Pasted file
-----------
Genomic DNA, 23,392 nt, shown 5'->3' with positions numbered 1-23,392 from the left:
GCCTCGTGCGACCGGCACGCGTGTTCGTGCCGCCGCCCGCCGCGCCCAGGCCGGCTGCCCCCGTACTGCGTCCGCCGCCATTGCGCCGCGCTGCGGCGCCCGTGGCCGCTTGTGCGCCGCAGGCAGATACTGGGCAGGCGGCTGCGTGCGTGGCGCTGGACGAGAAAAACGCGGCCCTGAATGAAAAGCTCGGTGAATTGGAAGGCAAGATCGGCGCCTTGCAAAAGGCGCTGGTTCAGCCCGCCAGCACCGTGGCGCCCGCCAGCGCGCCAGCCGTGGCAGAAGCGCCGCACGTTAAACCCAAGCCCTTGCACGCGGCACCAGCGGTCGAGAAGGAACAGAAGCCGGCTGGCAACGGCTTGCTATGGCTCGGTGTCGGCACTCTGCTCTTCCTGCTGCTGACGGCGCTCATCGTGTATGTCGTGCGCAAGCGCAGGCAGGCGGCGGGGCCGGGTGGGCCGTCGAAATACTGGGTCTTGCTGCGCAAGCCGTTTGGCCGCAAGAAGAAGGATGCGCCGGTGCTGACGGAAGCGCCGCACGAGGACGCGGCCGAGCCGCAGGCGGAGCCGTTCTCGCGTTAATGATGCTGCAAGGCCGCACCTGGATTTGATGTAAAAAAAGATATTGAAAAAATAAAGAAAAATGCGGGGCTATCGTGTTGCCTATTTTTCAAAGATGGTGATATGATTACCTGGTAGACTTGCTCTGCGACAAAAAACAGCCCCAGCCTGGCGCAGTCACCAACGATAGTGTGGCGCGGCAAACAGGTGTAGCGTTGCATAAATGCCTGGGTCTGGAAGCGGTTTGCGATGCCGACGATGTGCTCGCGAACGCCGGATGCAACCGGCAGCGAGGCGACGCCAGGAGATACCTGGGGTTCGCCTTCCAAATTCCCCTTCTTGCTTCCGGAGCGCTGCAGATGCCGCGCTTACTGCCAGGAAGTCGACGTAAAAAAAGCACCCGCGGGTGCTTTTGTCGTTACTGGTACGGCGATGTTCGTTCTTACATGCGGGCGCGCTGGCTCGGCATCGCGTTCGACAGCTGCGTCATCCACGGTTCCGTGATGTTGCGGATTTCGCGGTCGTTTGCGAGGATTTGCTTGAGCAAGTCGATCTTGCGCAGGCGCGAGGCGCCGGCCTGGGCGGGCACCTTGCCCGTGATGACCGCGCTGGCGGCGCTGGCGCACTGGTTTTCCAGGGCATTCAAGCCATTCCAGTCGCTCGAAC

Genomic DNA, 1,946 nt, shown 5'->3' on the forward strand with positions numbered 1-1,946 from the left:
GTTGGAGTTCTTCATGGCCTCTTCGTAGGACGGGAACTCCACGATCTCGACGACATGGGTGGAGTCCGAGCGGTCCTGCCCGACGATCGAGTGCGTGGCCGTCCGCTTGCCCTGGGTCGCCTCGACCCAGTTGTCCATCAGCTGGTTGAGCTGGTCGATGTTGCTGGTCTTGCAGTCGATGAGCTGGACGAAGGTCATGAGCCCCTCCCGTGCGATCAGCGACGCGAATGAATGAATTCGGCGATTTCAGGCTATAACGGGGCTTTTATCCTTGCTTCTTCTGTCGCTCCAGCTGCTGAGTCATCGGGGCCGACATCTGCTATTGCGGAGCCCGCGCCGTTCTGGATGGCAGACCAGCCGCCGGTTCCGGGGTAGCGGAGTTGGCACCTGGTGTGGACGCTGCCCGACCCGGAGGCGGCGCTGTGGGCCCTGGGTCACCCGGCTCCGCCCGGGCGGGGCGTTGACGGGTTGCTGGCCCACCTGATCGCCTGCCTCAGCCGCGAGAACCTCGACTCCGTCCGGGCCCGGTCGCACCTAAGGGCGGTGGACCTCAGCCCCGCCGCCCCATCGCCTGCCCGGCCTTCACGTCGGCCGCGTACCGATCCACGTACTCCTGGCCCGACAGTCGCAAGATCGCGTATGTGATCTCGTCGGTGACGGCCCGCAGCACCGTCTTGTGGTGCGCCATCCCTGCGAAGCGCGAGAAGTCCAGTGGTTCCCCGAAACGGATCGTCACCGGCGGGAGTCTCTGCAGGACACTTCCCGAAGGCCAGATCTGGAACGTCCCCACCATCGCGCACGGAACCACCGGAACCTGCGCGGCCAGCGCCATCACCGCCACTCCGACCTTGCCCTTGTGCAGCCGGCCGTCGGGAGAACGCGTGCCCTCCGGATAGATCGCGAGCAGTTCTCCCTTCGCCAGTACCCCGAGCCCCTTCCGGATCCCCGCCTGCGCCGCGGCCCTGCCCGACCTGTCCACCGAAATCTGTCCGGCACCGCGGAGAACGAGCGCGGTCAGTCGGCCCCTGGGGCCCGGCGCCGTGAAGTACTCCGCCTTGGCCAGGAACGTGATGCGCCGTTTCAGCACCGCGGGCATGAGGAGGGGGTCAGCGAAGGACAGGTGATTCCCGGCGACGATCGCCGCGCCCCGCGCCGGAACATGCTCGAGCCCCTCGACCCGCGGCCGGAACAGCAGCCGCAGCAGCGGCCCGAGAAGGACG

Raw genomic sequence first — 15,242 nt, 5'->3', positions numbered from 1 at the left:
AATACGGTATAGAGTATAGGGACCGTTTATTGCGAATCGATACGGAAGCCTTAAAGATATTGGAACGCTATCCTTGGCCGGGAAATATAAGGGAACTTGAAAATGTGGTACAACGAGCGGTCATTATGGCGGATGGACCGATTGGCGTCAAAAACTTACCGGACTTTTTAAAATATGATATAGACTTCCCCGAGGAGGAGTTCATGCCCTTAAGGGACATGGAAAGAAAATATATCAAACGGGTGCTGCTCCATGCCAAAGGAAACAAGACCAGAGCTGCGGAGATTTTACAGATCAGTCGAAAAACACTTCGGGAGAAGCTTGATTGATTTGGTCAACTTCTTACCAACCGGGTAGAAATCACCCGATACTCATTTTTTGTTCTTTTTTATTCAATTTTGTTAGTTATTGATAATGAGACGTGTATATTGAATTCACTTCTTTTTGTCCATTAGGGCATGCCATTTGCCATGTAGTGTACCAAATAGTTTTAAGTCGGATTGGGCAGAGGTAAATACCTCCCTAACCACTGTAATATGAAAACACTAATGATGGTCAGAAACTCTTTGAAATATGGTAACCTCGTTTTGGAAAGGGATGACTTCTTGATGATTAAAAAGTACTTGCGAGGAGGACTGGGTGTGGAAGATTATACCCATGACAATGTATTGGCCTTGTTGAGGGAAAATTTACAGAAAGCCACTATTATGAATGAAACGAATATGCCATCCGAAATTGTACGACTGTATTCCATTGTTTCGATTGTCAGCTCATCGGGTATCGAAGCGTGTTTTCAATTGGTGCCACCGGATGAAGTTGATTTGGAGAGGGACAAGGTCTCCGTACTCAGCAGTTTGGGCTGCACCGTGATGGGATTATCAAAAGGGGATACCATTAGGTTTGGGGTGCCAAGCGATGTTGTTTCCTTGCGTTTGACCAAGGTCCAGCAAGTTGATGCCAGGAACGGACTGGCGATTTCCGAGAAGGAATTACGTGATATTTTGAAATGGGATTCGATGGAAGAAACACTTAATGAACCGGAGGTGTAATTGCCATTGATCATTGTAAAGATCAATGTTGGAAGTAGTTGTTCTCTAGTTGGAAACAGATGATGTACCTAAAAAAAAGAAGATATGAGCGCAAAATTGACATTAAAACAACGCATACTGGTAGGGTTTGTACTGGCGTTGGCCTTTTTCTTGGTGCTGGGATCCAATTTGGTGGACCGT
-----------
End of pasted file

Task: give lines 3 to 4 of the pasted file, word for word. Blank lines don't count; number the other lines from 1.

Genomic DNA, 1,946 nt, shown 5'->3' on the forward strand with positions numbered 1-1,946 from the left:
GTTGGAGTTCTTCATGGCCTCTTCGTAGGACGGGAACTCCACGATCTCGACGACATGGGTGGAGTCCGAGCGGTCCTGCCCGACGATCGAGTGCGTGGCCGTCCGCTTGCCCTGGGTCGCCTCGACCCAGTTGTCCATCAGCTGGTTGAGCTGGTCGATGTTGCTGGTCTTGCAGTCGATGAGCTGGACGAAGGTCATGAGCCCCTCCCGTGCGATCAGCGACGCGAATGAATGAATTCGGCGATTTCAGGCTATAACGGGGCTTTTATCCTTGCTTCTTCTGTCGCTCCAGCTGCTGAGTCATCGGGGCCGACATCTGCTATTGCGGAGCCCGCGCCGTTCTGGATGGCAGACCAGCCGCCGGTTCCGGGGTAGCGGAGTTGGCACCTGGTGTGGACGCTGCCCGACCCGGAGGCGGCGCTGTGGGCCCTGGGTCACCCGGCTCCGCCCGGGCGGGGCGTTGACGGGTTGCTGGCCCACCTGATCGCCTGCCTCAGCCGCGAGAACCTCGACTCCGTCCGGGCCCGGTCGCACCTAAGGGCGGTGGACCTCAGCCCCGCCGCCCCATCGCCTGCCCGGCCTTCACGTCGGCCGCGTACCGATCCACGTACTCCTGGCCCGACAGTCGCAAGATCGCGTATGTGATCTCGTCGGTGACGGCCCGCAGCACCGTCTTGTGGTGCGCCATCCCTGCGAAGCGCGAGAAGTCCAGTGGTTCCCCGAAACGGATCGTCACCGGCGGGAGTCTCTGCAGGACACTTCCCGAAGGCCAGATCTGGAACGTCCCCACCATCGCGCACGGAACCACCGGAACCTGCGCGGCCAGCGCCATCACCGCCACTCCGACCTTGCCCTTGTGCAGCCGGCCGTCGGGAGAACGCGTGCCCTCCGGATAGATCGCGAGCAGTTCTCCCTTCGCCAGTACCCCGAGCCCCTTCCGGATCCCCGCCTGCGCCGCGGCCCTGCCCGACCTGTCCACCGAAATCTGTCCGGCACCGCGGAGAACGAGCGCGGTCAGTCGGCCCCTGGGGCCCGGCGCCGTGAAGTACTCCGCCTTGGCCAGGAACGTGATGCGCCGTTTCAGCACCGCGGGCATGAGGAGGGGGTCAGCGAAGGACAGGTGATTCCCGGCGACGATCGCCGCGCCCCGCGCCGGAACATGCTCGAGCCCCTCGACCCGCGGCCGGAACAGCAGCCGCAGCAGCGGCCCGAGAAGGACG